Unheralded Source of Jobs Strength in the Pittsburgh Region

There’s a new jobs producing hero in town.  Actually it has been around for a while but has stepped to the front of late. 



Professional and Technical Services now lays claim to being the biggest jobs producing sector even though at 76,600 in total employment it represents just under 8 percent of all private sector jobs. Over the last twelve months, this sector grew by 6.2 percent adding 4,500 jobs and accounting for nearly half of the total private employment gain during the period.  To put this in perspective consider that the once mighty private Education and Health Services sector saw a contraction in employment over the twelve months ending in November.  Eds and Meds as they are known were for many months during the long economic slowdown that began in 2008 the major source of jobs stability in the region.


Professional and Technical Services are made up of some high fliers and some also-rans. For example, the Architectural and Engineering Service component posted employment growth of 5 percent while Scientific Research and Development jobs climbed 4.6 percent. Unfortunately, those are the only two sub-component sectors reported for the Pittsburgh MSA and they account for only a fourth of the total Professional and Technical service employment pickup. So, what else could be driving the strong gains in the sector?


Because the Professional and Technical Services sector has been a major contributor to employment gains in Pennsylvania and the nation over the twelve months ending last November, it is reasonable to assume that the faster growing components of the sector in the state and nation are also enjoying stronger gains in the Pittsburgh region.


For example, nationally Computer and System Design employment has been moving up rapidly in recent years, gaining 5 percent over the twelve months ending last November and is up almost 15 percent since 2009. This sector, which represents about 1.5 percent of all establishment payroll jobs, has increased its jobs count by over 200,000 since 2009 continuing a phenomenal period of growth leading up to the recession. And during the recession it saw only one year of decline (2008). That drop was erased dramatically in 2009 and the sector has been moving up rapidly since.  Thus, it seems very plausible that Computer and Systems Design employment is a significant contributor to gains in the region’s private sector employment.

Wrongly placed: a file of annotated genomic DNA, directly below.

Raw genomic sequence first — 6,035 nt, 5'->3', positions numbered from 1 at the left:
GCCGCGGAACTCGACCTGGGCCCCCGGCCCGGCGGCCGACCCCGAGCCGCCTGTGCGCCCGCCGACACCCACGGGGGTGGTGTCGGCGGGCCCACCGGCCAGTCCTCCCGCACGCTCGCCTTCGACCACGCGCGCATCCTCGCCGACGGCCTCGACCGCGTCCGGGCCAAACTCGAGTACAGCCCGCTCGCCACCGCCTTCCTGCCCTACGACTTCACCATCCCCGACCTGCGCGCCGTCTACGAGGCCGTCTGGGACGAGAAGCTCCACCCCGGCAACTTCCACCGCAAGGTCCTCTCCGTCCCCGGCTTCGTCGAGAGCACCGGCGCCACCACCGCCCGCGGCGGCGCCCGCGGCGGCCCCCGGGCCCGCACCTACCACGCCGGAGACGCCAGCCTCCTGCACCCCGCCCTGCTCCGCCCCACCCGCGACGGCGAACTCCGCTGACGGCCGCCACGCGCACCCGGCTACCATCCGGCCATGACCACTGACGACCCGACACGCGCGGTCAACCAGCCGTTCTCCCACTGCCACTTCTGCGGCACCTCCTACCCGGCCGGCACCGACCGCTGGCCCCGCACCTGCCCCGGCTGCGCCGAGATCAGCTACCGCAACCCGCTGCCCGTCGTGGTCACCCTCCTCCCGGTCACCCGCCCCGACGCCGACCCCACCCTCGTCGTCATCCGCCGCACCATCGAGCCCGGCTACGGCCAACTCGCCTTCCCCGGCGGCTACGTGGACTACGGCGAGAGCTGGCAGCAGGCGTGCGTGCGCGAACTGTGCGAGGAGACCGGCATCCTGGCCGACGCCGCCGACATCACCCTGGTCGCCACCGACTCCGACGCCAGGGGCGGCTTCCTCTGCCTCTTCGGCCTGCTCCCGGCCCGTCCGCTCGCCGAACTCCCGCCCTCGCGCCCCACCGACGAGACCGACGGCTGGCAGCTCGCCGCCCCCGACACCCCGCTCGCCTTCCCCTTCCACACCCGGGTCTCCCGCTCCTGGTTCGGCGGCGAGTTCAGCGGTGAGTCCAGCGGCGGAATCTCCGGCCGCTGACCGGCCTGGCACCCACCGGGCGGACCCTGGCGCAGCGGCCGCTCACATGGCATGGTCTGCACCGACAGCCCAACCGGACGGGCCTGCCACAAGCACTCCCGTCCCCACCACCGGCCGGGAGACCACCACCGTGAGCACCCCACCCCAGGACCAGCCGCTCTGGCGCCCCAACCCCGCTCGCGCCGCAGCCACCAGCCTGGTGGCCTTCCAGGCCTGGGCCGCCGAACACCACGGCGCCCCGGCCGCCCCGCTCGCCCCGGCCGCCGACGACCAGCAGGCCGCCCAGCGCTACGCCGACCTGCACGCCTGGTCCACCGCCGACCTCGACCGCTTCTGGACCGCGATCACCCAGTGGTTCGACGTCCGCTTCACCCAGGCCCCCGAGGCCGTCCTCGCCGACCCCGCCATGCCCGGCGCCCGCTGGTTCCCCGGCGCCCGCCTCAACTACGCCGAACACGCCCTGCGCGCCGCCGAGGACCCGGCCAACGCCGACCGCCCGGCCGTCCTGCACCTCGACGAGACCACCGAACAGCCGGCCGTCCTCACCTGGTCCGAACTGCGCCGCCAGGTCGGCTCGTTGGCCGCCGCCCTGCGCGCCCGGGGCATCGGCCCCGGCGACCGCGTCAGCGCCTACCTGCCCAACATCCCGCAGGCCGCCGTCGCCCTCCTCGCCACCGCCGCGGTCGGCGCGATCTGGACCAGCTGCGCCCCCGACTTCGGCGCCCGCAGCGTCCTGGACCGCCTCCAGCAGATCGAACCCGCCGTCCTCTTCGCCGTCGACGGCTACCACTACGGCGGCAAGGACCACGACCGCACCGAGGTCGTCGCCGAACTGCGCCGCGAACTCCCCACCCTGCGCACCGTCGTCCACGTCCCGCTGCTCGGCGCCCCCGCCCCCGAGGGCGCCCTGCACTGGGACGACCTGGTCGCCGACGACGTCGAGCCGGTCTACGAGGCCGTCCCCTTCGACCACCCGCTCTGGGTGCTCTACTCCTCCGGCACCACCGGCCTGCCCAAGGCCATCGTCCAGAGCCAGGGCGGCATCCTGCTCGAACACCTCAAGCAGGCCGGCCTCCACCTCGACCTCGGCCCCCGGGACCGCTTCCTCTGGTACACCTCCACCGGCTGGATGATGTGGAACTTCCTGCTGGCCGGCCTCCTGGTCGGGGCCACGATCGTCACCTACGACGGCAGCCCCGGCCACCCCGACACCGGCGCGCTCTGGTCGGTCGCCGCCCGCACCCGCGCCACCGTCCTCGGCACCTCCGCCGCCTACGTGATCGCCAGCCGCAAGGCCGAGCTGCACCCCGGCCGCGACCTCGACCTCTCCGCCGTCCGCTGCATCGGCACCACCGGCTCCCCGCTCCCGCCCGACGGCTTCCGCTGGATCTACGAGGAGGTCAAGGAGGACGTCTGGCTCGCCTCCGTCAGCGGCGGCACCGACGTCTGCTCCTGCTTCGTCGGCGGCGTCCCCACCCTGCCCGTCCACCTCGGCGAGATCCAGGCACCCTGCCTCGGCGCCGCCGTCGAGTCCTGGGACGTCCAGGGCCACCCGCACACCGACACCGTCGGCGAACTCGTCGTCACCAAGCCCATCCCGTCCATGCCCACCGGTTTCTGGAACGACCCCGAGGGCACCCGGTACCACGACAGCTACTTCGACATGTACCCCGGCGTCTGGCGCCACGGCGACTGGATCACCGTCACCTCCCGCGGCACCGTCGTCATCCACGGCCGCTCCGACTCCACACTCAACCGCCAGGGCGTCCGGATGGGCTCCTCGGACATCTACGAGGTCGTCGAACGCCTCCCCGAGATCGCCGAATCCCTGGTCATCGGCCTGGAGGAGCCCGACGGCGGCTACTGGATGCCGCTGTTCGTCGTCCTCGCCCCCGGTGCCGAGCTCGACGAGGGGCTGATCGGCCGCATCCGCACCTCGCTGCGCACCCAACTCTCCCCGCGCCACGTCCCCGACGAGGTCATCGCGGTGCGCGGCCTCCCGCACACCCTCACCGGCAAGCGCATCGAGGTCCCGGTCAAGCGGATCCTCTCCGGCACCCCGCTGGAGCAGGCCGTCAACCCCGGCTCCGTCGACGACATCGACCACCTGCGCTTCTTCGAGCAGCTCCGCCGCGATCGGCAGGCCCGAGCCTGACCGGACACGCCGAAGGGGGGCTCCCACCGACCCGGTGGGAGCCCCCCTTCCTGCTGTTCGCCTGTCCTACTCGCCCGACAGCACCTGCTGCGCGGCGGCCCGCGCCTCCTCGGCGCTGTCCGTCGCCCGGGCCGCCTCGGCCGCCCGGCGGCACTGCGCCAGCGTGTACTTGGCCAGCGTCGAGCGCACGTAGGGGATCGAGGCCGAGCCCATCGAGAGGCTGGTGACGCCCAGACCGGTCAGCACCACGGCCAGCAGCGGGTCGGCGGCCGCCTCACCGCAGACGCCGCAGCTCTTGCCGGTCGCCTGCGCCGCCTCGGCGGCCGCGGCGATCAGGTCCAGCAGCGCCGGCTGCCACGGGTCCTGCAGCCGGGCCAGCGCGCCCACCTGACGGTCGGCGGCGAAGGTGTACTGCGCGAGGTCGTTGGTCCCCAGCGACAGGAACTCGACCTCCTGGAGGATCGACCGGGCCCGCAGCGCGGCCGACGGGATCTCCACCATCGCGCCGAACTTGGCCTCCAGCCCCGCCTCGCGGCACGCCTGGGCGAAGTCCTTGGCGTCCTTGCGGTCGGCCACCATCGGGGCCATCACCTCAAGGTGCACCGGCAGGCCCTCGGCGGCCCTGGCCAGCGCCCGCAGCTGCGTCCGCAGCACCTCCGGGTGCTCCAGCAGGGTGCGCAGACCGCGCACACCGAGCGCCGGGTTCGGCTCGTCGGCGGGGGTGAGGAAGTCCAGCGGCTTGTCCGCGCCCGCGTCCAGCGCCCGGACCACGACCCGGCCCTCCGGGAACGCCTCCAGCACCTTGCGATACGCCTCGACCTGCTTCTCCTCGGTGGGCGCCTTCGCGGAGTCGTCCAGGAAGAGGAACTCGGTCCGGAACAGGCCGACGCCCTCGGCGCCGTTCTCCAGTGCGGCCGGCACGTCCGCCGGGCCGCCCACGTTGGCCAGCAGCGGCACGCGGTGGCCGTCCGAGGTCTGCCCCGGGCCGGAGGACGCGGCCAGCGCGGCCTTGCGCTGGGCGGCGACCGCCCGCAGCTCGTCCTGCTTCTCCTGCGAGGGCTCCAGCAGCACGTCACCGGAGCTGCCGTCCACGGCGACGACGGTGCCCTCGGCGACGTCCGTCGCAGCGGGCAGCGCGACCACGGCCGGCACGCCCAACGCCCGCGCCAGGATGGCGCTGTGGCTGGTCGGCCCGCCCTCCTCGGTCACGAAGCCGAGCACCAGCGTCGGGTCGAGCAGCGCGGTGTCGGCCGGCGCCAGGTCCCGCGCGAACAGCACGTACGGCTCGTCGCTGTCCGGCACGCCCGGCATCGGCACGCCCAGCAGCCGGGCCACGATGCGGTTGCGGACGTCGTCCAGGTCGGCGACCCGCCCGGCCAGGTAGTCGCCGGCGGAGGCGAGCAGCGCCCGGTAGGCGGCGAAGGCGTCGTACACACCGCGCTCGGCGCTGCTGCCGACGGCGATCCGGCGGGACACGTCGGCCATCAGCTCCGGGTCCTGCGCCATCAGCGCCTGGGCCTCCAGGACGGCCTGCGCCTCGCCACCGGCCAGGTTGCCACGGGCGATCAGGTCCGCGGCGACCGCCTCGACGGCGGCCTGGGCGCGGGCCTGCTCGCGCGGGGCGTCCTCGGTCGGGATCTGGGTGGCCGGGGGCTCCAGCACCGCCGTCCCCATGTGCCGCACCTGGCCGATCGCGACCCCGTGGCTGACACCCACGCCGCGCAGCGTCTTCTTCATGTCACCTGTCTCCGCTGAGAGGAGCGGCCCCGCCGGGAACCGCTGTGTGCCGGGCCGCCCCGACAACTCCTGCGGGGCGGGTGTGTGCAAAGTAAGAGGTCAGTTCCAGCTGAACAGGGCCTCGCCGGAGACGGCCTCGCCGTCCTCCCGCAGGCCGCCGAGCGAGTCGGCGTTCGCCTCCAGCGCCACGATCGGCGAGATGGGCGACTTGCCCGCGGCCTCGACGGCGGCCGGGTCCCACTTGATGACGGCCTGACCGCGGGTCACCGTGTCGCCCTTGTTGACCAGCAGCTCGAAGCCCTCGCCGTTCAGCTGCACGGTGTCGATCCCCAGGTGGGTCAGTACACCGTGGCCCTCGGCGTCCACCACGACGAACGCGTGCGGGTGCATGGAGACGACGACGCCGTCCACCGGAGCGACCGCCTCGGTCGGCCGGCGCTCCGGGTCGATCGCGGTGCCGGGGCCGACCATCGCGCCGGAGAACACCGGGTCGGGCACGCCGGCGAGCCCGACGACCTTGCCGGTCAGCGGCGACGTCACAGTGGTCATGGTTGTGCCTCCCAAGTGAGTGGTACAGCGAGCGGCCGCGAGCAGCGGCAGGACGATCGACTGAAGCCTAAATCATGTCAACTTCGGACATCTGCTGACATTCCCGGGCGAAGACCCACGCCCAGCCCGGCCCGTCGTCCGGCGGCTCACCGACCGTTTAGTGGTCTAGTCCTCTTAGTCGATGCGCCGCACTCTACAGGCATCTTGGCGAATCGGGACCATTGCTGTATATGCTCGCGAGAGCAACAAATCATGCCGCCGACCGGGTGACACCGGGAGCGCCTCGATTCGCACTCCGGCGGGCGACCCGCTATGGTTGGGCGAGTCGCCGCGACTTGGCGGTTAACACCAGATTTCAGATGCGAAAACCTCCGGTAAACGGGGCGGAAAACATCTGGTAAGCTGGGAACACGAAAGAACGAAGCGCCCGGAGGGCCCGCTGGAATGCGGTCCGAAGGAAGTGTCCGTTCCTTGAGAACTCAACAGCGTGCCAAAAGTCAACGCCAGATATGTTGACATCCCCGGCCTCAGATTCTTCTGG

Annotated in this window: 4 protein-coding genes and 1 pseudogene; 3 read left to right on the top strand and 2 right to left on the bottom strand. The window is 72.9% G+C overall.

Similarly, Management and Technical Consulting services have enjoyed tremendous jobs growth nationally for the past decade and in Pennsylvania the pace has quickened since the recession. Thus, this subsector would appear to be a logical candidate to explain some of the strong rebound in jobs in Professional and Technical Services in the Pittsburgh MSA.  Meanwhile, Accounting, Bookkeeping and Tax Preparation have rebounded from recession declines to reach levels above the pre-recession high points.  This subsector has enjoyed solid gains through most of the last decade except for the sharp recession pullback. In all likelihood, this relatively small subsector has played a solid role in lifting regional jobs in the Professional category.


On the other hand, and perhaps somewhat surprisingly, based on the Pennsylvania numbers and the long term trend in the national data, Legal Services do not seem to be a reasonable explanation for job gains in the Professional category. In both the state and the nation Legal Services employment is virtually unchanged from the decade earlier levels after rising slightly to a peak in 2007-08.